"Odd One Out"
There’s no two ways about it: The sixth short, “Prototype” is an excuse to squeeze a mech battle into the Halo storyline. Some great action scenes ensue, backed up by an overwrought protagonist who probably needs a longer feature to be believable and cool. Nonetheless, Yasushi Muraki and Tomoki Kyoda’s jointly directed short grows increasingly exciting the more guns are on screen, and there’s certainly no shortage of those.
“The Babysitter” is a fun exploration of the complicated relationship between the Spartans and the ODSTs. In the words of Frank O’Connor from one of the film’s special features: “The ODSTs resent the Spartans. They think the Spartans are spoiled; that they get all the best equipment. And the beauty of that rivalry is that it’s completely one-sided – the Spartans don’t care about the ODSTs at all, really. They just care about the job at hand.” The short is a little too predictable, down to its final big “reveal,” to be as surprising as director Toshiyuki Kanno might have aimed for.
“The Package” rounds out Halo Legends, and is undoubtedly the most action-packed and approachable of the collection. With a standalone story starring Master Chief and several Spartan buddies in a frantic sequence of firefights and explosions, the short hits all the right buttons to feel like Halo – and the CG art style is the best fit for the universe. Extra points for the Covenant ship corridor fight – one of the coolest Halo scenes anywhere, in gaming, comics, or film.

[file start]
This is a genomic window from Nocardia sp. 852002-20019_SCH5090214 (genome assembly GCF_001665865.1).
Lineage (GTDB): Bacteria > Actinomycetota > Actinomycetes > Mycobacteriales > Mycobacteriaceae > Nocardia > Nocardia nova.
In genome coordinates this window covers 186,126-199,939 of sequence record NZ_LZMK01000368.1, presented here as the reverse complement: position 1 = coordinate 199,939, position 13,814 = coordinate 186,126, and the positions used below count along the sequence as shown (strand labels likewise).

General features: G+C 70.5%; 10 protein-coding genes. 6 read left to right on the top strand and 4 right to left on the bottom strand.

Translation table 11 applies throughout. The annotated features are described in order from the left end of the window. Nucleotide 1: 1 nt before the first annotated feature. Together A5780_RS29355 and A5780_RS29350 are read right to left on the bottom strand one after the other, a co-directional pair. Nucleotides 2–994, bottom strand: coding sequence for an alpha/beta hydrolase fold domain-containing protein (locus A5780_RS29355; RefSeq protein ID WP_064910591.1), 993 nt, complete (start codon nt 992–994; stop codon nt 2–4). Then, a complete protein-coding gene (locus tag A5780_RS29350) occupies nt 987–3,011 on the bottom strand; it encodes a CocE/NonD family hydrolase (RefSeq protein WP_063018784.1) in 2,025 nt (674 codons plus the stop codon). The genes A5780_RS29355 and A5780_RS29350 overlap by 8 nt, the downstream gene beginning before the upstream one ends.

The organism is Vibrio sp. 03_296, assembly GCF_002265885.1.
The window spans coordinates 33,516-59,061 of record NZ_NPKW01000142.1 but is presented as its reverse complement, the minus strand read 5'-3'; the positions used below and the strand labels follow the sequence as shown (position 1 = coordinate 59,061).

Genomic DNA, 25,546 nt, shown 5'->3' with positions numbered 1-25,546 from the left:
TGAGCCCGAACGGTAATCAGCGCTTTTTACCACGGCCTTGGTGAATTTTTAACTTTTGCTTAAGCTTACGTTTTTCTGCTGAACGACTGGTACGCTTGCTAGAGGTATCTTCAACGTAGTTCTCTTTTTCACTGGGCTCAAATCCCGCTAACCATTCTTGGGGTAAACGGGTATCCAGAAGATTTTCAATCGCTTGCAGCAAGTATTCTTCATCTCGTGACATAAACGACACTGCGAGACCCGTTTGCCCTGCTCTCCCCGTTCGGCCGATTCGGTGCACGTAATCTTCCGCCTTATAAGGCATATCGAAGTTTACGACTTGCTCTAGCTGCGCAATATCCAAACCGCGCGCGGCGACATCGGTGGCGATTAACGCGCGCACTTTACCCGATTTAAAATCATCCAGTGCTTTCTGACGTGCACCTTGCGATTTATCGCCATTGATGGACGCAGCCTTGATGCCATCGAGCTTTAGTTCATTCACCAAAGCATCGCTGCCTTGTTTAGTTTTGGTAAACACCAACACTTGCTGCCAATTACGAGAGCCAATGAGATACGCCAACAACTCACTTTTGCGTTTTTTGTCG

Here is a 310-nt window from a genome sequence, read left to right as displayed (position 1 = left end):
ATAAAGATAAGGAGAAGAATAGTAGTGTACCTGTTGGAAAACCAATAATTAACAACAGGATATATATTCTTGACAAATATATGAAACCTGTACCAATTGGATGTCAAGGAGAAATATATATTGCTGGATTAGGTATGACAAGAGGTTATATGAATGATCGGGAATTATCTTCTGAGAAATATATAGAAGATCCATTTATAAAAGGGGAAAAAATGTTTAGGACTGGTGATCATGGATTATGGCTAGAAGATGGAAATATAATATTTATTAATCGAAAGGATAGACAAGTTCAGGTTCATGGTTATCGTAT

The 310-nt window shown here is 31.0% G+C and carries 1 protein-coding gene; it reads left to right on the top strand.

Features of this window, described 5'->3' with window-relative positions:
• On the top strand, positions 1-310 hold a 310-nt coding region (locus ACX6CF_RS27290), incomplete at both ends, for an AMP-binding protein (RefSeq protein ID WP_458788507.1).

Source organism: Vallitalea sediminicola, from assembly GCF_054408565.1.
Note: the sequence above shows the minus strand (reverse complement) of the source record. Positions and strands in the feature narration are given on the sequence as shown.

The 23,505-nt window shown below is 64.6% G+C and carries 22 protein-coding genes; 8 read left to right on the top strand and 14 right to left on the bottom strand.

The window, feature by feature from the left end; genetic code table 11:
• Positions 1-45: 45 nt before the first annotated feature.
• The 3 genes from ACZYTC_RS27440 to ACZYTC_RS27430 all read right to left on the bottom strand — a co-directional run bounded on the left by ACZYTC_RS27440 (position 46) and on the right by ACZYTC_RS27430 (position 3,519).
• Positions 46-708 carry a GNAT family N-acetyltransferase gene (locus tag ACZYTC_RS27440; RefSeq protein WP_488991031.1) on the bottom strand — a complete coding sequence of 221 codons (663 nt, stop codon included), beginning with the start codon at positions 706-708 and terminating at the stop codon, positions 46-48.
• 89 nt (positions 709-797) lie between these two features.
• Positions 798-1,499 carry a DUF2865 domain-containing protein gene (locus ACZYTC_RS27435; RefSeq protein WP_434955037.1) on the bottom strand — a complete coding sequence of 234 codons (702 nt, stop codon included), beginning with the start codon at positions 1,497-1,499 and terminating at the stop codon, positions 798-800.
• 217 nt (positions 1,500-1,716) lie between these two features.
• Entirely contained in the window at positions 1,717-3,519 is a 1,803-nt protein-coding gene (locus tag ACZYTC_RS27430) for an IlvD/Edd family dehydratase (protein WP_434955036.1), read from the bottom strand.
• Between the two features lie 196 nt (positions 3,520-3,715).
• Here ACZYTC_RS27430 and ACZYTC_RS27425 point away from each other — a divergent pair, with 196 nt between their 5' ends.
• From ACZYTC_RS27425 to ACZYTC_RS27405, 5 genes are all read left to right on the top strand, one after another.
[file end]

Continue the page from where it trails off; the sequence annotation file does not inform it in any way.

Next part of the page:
The full collection of shorts, like any anthology, feels disjointed. There’s nothing in the way of an overriding narrative, but it’s that structure that has allowed for each director to explore his own unique vision. The distinctly Japanese anime conventions are about the only thing that tie the films together – many of the shorts reveal themes of sacrifice and honor that are common in Japanese filmmaking. It's these ideas that give Halo Legends its own shaky identity.
Both the Blu-ray and two-disc DVD set pack in a wealth of special features, adding another couple of hours of fun for Halo fans. An extensive “Making of” feature looks at each film’s crafting. “Halo – Game Evolved” – a 20-minute advertisement hailing the cultural impact of the franchise – is interesting, if a little self-serving. An audio commentary from the anthology’s director and producer, Frank O’Conner and Joseph Chou brings some added insight to the movie.
Spring for the Blu-ray and you’ll also get “Halo – The Story So Far.” It’s too bad this is only on the higher-end version. It’s the best of the special features, with a remarkably clear and concise summary of the overall Halo mythology, backed by music and scenes from the games and the films on the disc. The Blu-ray version version we watched also had a stunning mix of language options – six spoken language tracks, including English and Japanese, and a staggering 16 subtitle options that assure both you and your foreign exchange student should be pretty well set.
It’s cool to see Halo branching into the world of film. The long-sought-after Hollywood movie treatment remains in limbo, but the anime approach is a fine substitute in the meantime. If nothing else, Halo Legends further establishes the viability of expanded content within the universe. The choice of anime as a medium is a good one for the mythology – the sense of space opera and hard sci-fi elements find a comfortable home in the varied world of Japanese animation.
Halo Legends still doesn’t have the legs or reach to expand the existing fanbase; too much of the film requires a prerequisite knowledge about the franchise storyline to stand on its own. But for those who are familiar with that backdrop, Halo Legends delivers more than a few substantial contributions to the canon.